Some Australian businesses have been without food supplies for weeks due to extreme weather events. Industry groups are warning of losses in the tens of thousands of dollars.

Food outlets across the country will be in chaos when a critical rail line that connects Sydney to Perth is closed following a 1 in 200 year flood event.

Independent Food Distributors Australia represents hundreds family-owned businesses that transport food from suppliers all over the country.

They are sold to restaurants, cafes, hospitals, nursing homes and child care centres, as well as military bases.

Around 90% of the food it distributes in Western Australia is from the east. About 95% of that travels via the Trans-Australian Railway line. This will likely close for about two weeks because of severe flooding.

The rail line connecting Adelaide and Perth has been damaged, and goods cannot travel from South Australia to Australia via the Northern Territory.

Richard Forbes, chief executive officer, stated that without the railway line, he couldn’t serve his customers.

Damon Venoutsos, managing director of New West Foods, said that his company supplies food to approximately 6500 locations in Western Australia, including pizza shops, kebab shops, nursing homes, and prisons. These businesses might not have the resources to purchase supplies, which could force them to shut down or reduce their menus.

Venoutsos stated that the current crisis was the worst he’d seen in 30 years of working in the business.

He said, “We’ve never seen anything even remotely comparable to this.”

“If this isn’t rectified, the lockdown by Covid will be quite insignificant.”

The severe weather event that hit South Australia caused serious damage to the rail network at least in eight locations located within 100km of Tarcoola.

According to the Australian Rail Track Corporation (ARTC), major earthworks will be needed at multiple locations in order to restore the track. This will be even more difficult due to washaways closing highways. Flooding has also caused the closure of other local roads.

“With more inclement weather forecast and repairs continuing, ARTC expects track to remain closed for at most twelve days,” an ARTC spokesperson stated.

Venoutsos stated that the pandemic had knocked some of his suppliers out for a few days, or even a week during shutdowns, but it wasn’t a major disruption.

Venoutsos stated that he could work with one supplier for a week (if they had shut down or did a deep clean), but not all suppliers for two.

It could take up to two weeks for the extensive flooding to repair railway tracks in South Australia, near Tarcoola. All goods will need to be transported by road and not on trains. It will take several weeks before supplies can be restored to normal, even once the line has been reopened.

Forbes states that goods will have to be shipped by road transport in the interim, but that there aren’t enough drivers.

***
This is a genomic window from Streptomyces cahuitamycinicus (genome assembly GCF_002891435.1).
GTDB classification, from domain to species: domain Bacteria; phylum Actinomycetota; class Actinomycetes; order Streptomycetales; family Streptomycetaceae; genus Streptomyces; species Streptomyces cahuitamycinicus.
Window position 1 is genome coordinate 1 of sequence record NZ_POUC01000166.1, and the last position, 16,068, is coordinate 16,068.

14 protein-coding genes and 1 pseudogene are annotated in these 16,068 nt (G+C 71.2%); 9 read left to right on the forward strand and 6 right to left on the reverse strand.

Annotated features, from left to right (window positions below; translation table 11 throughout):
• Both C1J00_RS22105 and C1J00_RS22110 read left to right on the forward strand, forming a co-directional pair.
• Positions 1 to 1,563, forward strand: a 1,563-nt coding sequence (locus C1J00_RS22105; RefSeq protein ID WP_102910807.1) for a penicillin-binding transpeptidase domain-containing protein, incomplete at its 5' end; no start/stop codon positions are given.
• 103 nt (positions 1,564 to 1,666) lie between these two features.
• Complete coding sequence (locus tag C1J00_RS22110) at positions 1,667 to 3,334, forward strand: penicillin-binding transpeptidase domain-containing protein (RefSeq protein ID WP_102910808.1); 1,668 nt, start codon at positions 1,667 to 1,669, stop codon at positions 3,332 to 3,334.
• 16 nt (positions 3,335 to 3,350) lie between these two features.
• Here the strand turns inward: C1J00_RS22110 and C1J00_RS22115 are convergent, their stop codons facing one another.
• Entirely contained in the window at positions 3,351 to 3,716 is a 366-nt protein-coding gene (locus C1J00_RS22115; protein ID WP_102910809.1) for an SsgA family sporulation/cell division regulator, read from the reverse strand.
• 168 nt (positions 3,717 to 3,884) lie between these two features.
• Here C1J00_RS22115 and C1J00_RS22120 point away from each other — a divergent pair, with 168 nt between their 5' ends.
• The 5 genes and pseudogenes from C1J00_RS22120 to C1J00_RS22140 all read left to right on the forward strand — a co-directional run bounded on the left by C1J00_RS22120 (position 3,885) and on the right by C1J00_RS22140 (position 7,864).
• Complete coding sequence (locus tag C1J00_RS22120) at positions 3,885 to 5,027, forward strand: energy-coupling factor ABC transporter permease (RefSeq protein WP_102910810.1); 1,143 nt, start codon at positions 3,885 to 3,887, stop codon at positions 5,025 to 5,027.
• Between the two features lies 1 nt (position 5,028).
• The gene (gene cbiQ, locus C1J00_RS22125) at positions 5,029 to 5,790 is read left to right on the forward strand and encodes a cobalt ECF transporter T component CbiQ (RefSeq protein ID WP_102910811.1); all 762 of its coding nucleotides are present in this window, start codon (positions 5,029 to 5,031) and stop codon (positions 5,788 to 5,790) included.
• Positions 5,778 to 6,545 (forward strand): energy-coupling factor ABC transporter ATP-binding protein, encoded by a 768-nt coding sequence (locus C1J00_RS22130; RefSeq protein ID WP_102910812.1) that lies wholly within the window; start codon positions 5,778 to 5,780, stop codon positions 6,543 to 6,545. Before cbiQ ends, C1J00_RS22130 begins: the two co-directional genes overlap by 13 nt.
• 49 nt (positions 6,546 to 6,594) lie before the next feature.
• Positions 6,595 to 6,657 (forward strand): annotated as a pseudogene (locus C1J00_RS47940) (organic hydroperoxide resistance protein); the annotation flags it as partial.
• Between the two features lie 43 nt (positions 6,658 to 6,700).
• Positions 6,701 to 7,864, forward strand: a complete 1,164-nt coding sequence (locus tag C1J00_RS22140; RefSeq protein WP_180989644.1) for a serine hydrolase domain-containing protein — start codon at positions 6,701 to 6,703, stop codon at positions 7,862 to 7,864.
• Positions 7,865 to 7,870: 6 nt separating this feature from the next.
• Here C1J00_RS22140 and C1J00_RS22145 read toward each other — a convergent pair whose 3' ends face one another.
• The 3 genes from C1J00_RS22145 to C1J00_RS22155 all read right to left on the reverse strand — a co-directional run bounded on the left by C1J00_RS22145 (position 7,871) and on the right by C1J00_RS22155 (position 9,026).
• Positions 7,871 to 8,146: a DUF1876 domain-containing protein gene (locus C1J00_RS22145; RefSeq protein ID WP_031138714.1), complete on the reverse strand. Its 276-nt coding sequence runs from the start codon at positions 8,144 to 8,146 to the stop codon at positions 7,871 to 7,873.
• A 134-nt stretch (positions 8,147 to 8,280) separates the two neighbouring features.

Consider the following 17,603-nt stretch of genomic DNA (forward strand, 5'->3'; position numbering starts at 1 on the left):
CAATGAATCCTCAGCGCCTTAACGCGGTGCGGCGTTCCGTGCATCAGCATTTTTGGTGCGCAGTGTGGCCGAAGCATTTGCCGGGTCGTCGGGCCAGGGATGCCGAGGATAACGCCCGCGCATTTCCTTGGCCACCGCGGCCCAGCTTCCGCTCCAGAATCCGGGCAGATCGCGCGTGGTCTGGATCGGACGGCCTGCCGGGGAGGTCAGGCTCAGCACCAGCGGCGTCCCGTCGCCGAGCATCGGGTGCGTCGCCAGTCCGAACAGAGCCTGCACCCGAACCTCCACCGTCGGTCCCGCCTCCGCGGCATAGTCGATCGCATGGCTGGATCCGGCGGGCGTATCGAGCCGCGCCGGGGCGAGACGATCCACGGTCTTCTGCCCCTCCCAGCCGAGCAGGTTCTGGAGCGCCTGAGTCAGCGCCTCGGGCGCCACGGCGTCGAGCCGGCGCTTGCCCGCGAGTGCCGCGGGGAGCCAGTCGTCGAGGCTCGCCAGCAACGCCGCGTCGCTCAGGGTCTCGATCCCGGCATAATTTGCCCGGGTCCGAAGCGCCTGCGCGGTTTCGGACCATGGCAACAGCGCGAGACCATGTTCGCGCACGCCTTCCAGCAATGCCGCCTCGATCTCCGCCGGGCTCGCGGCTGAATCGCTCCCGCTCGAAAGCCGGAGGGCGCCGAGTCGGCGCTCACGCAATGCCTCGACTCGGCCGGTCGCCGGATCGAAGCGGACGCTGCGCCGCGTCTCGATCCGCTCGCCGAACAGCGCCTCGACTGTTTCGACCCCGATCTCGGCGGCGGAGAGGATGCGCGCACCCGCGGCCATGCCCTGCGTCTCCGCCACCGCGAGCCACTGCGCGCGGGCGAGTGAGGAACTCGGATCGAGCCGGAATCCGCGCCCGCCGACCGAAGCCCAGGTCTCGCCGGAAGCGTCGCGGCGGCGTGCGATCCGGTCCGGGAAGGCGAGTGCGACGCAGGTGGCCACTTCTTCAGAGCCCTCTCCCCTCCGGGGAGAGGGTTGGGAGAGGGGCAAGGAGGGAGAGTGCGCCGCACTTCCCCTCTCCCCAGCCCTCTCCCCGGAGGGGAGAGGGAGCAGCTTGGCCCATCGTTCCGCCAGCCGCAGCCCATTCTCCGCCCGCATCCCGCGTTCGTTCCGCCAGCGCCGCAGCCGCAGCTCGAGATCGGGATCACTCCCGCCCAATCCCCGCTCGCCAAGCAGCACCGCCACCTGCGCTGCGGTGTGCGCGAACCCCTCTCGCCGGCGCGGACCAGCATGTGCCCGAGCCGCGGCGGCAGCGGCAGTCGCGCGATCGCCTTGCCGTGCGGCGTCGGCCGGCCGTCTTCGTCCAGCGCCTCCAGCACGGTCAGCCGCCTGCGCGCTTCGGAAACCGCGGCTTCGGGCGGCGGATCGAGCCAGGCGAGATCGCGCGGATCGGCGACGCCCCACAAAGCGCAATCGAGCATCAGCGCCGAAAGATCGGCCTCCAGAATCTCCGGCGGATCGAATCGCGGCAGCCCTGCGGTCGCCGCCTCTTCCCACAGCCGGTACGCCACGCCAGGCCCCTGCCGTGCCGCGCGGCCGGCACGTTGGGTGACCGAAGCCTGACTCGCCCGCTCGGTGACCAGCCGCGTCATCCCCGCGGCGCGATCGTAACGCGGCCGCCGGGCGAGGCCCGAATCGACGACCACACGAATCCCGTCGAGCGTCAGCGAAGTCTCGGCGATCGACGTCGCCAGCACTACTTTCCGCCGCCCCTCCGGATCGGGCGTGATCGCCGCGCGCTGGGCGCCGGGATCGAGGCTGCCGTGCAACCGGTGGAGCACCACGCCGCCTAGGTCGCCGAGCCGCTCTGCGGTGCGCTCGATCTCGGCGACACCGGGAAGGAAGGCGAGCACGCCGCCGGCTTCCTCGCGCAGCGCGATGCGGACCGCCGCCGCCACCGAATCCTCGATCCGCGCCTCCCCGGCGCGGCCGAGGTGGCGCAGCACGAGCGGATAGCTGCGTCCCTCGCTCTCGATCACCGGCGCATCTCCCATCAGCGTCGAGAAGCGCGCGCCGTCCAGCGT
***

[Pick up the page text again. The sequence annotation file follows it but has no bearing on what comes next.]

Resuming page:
He said, “There are enough trucks, but we need more drivers.”

Forbes stated that he has also heard of trucking companies increasing their rates by as much as doubling their truckloads from $6000 to $12,000.

He stated, “This problem will not be solved tomorrow.”

“I am concerned that we won’t be able supply goods to key priority clients for at least two weeks.”

It is possible that millions of dollars worth of perishable goods may be lost, as freight in transit will likely spoil before it reaches its destination.

Forbes stated that he was looking at a loss in the tens of million range.

“The Western Australian Government must seriously consider a support package to small businesses that have been affected by this natural catastrophe.”

The Western Australia Government spokeswoman said that the state produces a lot of its groceries, and trucks continue to deliver goods into WA from eastern states.

The spokeswoman stated that there is no need for you to purchase more goods than you would normally.

“We will continue to work with the industry and other stakeholders on our supply chain and are currently examining a range if measures to keep trucks and freight running, and essential supplies readily available.”

Supermarkets set buying limits

Coles has its own fleet to transport goods and is warning customers about delays caused by disruptions on roads and railways.

“This will be a difficult time for our customers as we anticipate delays in transport deliveries which will temporarily affect the availability of products at our stores,” a spokesperson said in a statement.

The supermarket chain has already implemented temporary purchasing limits in the Northern Territory to purchase things such as chicken, mince sausages, tissues and flour, rick, and milk.

It expects that truck loads of fresh fruits and vegetables will arrive in the NT this weekend. They will be transported through Queensland, not South Australia.

Major emergency declared

The flooding and storm damage that has ravaged large swathes of northern South Australia caused significant flooding and emergency declarations by the South Australian Government on Friday.

Grant Stevens, the State Coordinator and Police Commissioner, will have additional powers to deal with heavy vehicle movement, food security, and other issues that affect isolated remote communities.

The state was drenched in the last week, with the highest waterfalls around the northern pastoral areas of Mt Ive (199.2mm), Yudnapinna (125.6mm), and Woomera (104mm).

According to Vince Rowlands, a senior meteorologist at the Bureau of Meteorology South Australia, 68.2mm of rain had fallen around Tarcoola. This was due to tropical moisture and an elevated low pressure system.

In the days ahead, more rain is expected. Mr Rowlands stated that there was a risk for thunderstorm activity in the Tarcoola area on Sunday, Monday, and Tuesday.

Rain is expected to fall between 5 and 15mm.